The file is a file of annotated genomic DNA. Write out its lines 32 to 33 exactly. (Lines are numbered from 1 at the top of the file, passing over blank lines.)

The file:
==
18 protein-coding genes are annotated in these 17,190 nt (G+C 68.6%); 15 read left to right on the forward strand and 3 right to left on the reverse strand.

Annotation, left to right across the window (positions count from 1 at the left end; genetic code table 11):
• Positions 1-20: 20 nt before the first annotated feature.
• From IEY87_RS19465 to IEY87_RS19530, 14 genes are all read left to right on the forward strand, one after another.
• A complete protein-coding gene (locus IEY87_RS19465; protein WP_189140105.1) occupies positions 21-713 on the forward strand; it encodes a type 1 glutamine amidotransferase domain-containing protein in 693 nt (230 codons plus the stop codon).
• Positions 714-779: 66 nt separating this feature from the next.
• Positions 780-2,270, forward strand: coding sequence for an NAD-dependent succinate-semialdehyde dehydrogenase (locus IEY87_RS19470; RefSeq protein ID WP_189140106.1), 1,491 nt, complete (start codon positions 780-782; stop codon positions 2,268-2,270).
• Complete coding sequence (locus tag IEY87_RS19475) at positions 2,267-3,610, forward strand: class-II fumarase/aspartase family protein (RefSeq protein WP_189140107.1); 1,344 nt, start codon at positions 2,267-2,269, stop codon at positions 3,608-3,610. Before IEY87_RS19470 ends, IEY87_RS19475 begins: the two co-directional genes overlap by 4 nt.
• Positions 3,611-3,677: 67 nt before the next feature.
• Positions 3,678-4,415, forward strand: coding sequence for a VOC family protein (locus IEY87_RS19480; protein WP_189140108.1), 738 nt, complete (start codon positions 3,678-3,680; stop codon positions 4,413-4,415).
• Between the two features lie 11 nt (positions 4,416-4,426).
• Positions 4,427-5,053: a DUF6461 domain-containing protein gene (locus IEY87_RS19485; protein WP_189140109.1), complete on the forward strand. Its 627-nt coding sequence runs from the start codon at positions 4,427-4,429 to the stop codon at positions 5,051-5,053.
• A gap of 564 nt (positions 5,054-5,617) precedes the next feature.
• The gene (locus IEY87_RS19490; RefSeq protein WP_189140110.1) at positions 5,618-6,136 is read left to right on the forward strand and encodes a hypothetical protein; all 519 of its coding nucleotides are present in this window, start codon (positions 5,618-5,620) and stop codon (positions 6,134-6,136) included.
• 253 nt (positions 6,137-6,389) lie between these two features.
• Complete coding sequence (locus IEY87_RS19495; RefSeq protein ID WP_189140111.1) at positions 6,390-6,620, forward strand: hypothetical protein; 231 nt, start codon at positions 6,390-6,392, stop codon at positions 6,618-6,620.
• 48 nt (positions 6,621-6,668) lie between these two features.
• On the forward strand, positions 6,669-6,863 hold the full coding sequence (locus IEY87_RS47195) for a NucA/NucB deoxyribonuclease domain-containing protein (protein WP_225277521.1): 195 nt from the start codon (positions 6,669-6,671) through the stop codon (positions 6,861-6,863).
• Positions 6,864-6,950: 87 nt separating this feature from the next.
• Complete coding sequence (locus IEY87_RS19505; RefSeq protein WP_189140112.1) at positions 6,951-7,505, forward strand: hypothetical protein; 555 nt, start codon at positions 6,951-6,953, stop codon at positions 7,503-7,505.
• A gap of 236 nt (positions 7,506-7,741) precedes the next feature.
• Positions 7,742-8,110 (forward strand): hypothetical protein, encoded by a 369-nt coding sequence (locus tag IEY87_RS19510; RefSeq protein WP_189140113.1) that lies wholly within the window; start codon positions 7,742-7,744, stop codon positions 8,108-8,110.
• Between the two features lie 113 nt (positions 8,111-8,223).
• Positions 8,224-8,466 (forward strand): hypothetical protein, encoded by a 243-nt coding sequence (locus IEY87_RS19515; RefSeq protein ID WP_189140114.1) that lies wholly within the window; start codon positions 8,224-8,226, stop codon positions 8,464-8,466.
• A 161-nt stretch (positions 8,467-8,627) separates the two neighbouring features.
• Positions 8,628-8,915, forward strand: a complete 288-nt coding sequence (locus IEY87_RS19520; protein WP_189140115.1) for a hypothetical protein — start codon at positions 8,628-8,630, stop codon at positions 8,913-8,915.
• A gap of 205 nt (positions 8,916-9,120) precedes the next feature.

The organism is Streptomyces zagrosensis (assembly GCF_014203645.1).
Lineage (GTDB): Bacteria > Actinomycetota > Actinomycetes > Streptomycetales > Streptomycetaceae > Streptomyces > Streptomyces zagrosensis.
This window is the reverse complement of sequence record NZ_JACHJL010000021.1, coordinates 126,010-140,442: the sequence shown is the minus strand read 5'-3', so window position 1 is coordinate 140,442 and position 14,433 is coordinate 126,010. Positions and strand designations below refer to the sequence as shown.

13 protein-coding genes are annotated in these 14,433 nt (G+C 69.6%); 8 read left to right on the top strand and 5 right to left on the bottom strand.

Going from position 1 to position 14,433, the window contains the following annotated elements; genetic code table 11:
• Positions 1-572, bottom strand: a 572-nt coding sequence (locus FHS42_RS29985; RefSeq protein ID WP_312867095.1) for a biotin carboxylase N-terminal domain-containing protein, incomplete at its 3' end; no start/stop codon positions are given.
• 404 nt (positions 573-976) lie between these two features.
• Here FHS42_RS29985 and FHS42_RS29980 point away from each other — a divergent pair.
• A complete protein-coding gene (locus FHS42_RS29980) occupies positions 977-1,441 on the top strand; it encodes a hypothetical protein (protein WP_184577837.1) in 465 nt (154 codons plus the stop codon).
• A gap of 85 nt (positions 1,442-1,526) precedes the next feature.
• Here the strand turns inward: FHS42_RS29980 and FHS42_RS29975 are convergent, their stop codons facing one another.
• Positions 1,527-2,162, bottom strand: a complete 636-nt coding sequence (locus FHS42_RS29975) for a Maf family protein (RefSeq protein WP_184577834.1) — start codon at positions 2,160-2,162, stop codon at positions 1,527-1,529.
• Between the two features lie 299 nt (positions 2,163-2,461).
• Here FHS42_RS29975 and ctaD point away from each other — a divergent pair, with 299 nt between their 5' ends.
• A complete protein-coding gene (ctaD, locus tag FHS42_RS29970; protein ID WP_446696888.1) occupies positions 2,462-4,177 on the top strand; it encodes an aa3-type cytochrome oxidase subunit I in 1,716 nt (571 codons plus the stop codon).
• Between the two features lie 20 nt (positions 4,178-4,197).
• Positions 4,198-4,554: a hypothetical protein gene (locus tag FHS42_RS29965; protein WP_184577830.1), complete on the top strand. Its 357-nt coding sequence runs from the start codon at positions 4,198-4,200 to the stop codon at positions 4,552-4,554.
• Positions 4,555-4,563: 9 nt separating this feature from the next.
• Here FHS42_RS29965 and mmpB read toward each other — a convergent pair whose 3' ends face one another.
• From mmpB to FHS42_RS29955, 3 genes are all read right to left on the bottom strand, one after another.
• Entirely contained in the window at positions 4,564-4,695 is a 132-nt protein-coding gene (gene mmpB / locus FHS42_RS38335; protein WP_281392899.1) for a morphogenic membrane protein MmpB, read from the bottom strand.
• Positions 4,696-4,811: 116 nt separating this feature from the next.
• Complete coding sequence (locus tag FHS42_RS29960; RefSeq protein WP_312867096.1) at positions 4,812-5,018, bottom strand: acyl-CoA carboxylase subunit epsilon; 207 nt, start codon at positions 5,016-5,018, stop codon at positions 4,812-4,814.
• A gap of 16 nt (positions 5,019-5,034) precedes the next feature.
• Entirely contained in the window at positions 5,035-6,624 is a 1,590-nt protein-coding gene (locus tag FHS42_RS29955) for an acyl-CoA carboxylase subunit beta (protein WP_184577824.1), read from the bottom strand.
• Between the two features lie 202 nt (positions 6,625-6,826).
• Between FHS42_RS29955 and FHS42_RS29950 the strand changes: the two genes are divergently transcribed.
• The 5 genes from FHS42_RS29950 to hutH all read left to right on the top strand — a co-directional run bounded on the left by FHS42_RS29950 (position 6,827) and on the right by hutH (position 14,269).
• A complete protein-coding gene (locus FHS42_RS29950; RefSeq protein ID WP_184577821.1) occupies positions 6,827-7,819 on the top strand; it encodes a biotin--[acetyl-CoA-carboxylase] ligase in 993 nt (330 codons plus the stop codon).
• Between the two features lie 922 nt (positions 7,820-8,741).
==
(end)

Going from position 1 to position 14,433, the window contains the following annotated elements; genetic code table 11:
• Positions 1-572, bottom strand: a 572-nt coding sequence (locus FHS42_RS29985; RefSeq protein ID WP_312867095.1) for a biotin carboxylase N-terminal domain-containing protein, incomplete at its 3' end; no start/stop codon positions are given.